During that time an artist called Inez Storer introduced me to her partner,  Andrew Romanoff, grandnephew of the last Russian tsar, Nicholas IIA. A dear gentle and amusing man, he was raised in one of the “Grace and Favor” homes at Windsor Castle. As most of you will know, most of his family in Russia were assassinated. Yes, He is a Prince. Inez introduced me to him because she saw my work and wondered if I could suggest what next for him at that time because he had a factory in the old Creamery, making bullet paraphernalia for head shops! Just recently Reagan had changed the law so that anyone under 18 could not enter the stores and so his business was dropping. Imagine the scene. Big wooden crates with rope handles probably being dragged into the factory by Andrew, who then took the gunpowder out of them to resell and use the casings for roach clips, coke spoons etc! We reckon because of his name and heritage, he was probably being followed in some way by the FBI or CIA! Anyway, he also made pony bead jewelry.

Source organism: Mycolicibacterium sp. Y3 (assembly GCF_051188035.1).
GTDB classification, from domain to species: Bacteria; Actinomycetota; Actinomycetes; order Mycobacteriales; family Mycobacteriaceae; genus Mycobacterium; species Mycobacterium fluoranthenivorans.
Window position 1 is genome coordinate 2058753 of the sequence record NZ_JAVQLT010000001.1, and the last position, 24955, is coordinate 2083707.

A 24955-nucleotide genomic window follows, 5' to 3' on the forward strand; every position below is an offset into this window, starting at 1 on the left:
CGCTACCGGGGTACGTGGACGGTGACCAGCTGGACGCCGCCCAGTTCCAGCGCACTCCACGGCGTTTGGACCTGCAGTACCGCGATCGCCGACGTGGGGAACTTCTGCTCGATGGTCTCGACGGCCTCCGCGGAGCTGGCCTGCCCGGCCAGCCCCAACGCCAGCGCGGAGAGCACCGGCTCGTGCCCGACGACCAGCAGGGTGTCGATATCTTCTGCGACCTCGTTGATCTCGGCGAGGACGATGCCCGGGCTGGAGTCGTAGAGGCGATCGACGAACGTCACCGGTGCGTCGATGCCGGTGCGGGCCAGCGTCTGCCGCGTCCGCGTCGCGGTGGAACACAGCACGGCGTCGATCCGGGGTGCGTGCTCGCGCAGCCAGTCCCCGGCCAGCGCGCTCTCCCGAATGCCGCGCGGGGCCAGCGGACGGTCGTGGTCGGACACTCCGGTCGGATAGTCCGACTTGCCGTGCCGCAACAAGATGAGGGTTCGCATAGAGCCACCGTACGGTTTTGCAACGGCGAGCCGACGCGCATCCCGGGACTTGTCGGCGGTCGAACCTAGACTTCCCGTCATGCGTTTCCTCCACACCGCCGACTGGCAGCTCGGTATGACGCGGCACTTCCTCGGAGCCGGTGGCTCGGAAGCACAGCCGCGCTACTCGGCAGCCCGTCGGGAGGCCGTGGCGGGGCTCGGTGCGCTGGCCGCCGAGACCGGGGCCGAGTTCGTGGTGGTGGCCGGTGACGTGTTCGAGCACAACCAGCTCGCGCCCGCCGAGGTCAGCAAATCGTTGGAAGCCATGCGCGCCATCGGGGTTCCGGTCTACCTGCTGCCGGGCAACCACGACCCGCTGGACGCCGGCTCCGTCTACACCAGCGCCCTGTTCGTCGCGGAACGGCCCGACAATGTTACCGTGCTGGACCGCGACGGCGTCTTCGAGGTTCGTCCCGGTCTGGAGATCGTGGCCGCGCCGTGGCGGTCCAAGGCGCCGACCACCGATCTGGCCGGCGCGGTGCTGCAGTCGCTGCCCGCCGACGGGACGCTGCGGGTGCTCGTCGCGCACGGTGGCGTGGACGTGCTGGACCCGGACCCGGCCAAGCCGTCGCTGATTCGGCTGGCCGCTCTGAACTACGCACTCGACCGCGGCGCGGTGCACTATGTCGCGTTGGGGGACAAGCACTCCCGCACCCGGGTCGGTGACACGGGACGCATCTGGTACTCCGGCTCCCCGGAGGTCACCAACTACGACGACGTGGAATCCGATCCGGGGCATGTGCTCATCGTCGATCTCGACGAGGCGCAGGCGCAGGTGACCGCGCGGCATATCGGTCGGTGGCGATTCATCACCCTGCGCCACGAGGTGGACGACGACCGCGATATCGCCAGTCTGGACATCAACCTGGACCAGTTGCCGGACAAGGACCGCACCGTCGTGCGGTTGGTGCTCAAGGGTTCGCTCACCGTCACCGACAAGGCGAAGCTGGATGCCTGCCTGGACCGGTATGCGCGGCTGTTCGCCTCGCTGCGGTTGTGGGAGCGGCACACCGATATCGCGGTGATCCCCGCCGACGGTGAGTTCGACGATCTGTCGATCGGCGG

When I arrived at the factory I was fascinated. Of course it was very different then and at that time the floor was under water. The factory was a very funky place then. Concrete floors and there were all these really interesting big machines. After thinking for a while, I gave Andrew some samples of my Swarovski Crystal line to ponder, and a business began. We worked together for years. We understood the code names for the different beads and sizes. I moved at the beginning of this venture to Santa Fe with my young son Noah, aged about 8 years old. but I could code the factory new designs. Samples were made.  I would take my sample cases, fly to LA for example and find boutiques who liked and ordered my jewelry. Easier said than done, but in those days computers had not arrived and online shopping was yet to become reality. I could tell you tales, but they will have to wait for another blog. Here’s just one example. I’ve mentioned Los Angeles. I was familiar with Sunset Strip and Santa Monica Boulevard because I had spent time in the mid 60s as an actress, living on Larabee. So now I would book into the Tropicana Motel right next to Duke’s famous breakfast spot.